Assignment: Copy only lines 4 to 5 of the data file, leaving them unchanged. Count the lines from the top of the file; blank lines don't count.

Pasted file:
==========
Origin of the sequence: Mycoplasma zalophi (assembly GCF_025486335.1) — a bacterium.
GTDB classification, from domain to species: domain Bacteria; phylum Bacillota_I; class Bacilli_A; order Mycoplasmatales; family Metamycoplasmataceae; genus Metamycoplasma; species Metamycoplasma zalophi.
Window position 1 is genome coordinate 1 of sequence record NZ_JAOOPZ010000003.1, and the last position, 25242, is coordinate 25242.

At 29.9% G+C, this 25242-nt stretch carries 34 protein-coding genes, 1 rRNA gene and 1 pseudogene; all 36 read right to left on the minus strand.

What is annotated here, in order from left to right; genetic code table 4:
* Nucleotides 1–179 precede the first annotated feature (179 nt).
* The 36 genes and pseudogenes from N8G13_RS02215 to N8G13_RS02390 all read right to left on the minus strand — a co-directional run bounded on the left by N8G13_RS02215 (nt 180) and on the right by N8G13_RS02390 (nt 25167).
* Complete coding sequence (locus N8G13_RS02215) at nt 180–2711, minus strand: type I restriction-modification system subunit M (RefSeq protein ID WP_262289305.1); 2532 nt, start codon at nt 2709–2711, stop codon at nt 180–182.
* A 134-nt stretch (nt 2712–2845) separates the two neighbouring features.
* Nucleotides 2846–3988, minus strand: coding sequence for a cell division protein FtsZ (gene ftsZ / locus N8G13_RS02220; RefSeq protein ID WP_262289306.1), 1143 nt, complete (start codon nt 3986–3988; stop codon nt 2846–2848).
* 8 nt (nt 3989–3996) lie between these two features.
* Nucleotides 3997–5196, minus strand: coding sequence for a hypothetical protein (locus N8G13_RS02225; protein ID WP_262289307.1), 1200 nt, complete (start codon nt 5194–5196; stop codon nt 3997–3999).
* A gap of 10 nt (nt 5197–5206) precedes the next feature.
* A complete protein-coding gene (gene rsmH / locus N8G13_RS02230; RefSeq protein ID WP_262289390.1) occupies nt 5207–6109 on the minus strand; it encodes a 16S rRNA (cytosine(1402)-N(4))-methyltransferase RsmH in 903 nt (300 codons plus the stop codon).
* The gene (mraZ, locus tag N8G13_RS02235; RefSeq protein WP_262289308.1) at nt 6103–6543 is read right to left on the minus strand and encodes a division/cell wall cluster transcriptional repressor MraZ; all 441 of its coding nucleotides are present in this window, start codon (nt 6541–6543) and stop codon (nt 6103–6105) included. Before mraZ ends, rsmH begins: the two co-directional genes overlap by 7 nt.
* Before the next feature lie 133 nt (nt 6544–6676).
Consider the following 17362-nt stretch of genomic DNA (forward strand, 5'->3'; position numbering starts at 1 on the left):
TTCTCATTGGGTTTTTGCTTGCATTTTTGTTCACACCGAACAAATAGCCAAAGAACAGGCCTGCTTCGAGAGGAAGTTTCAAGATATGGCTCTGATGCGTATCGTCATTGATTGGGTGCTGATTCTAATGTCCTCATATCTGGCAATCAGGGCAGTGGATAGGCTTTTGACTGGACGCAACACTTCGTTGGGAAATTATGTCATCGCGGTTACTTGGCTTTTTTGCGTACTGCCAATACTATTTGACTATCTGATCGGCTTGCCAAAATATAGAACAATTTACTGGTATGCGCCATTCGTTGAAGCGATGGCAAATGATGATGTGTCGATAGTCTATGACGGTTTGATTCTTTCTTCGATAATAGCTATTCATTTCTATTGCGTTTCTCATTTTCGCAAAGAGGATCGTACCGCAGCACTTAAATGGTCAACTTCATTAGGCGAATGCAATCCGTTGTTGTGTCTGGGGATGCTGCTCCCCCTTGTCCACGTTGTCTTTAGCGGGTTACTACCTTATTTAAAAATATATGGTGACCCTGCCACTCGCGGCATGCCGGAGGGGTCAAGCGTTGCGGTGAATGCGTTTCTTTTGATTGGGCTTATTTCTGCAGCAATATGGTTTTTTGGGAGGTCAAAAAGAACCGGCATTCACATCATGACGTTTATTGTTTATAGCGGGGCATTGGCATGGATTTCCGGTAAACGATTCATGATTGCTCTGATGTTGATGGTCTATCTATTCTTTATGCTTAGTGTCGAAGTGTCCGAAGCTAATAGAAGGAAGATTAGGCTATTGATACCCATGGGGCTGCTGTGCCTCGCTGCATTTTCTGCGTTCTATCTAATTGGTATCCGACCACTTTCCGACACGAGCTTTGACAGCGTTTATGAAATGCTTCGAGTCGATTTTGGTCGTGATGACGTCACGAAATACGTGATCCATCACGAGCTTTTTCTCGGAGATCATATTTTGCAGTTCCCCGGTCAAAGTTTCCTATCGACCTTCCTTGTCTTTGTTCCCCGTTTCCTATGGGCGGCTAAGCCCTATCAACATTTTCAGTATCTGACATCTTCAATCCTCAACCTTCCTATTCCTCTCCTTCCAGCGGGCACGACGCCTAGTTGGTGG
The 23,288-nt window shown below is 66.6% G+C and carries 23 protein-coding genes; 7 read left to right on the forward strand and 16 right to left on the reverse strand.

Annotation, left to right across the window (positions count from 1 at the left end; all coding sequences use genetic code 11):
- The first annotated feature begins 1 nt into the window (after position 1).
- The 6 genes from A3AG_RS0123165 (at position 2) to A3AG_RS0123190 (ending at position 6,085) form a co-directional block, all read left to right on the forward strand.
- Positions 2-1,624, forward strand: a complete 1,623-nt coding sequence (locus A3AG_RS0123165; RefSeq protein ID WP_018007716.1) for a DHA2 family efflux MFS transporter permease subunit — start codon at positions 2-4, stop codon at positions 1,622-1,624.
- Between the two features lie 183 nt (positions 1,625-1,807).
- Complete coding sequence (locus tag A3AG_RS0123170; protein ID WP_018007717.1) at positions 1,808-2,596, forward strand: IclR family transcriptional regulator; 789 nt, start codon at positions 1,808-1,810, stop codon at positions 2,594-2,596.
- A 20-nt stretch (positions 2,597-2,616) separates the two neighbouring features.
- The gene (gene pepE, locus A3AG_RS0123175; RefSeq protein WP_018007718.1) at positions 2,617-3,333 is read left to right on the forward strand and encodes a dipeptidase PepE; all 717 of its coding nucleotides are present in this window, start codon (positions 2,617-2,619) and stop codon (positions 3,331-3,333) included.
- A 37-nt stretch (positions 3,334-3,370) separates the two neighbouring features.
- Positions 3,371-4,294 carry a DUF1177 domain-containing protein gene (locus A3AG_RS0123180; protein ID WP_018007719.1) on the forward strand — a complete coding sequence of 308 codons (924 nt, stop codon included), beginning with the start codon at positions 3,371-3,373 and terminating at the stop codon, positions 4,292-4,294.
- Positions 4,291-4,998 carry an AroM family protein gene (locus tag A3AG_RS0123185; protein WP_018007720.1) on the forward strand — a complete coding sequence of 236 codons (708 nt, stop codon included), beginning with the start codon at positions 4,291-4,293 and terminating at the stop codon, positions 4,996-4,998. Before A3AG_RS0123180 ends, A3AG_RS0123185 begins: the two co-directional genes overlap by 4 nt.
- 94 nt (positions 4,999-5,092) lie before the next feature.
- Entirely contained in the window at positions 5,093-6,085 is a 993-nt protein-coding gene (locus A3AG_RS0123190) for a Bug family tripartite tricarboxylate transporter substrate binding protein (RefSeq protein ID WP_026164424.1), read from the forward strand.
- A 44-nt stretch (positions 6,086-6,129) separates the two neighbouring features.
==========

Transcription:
At 29.9% G+C, this 25242-nt stretch carries 34 protein-coding genes, 1 rRNA gene and 1 pseudogene; all 36 read right to left on the minus strand.

What is annotated here, in order from left to right; genetic code table 4: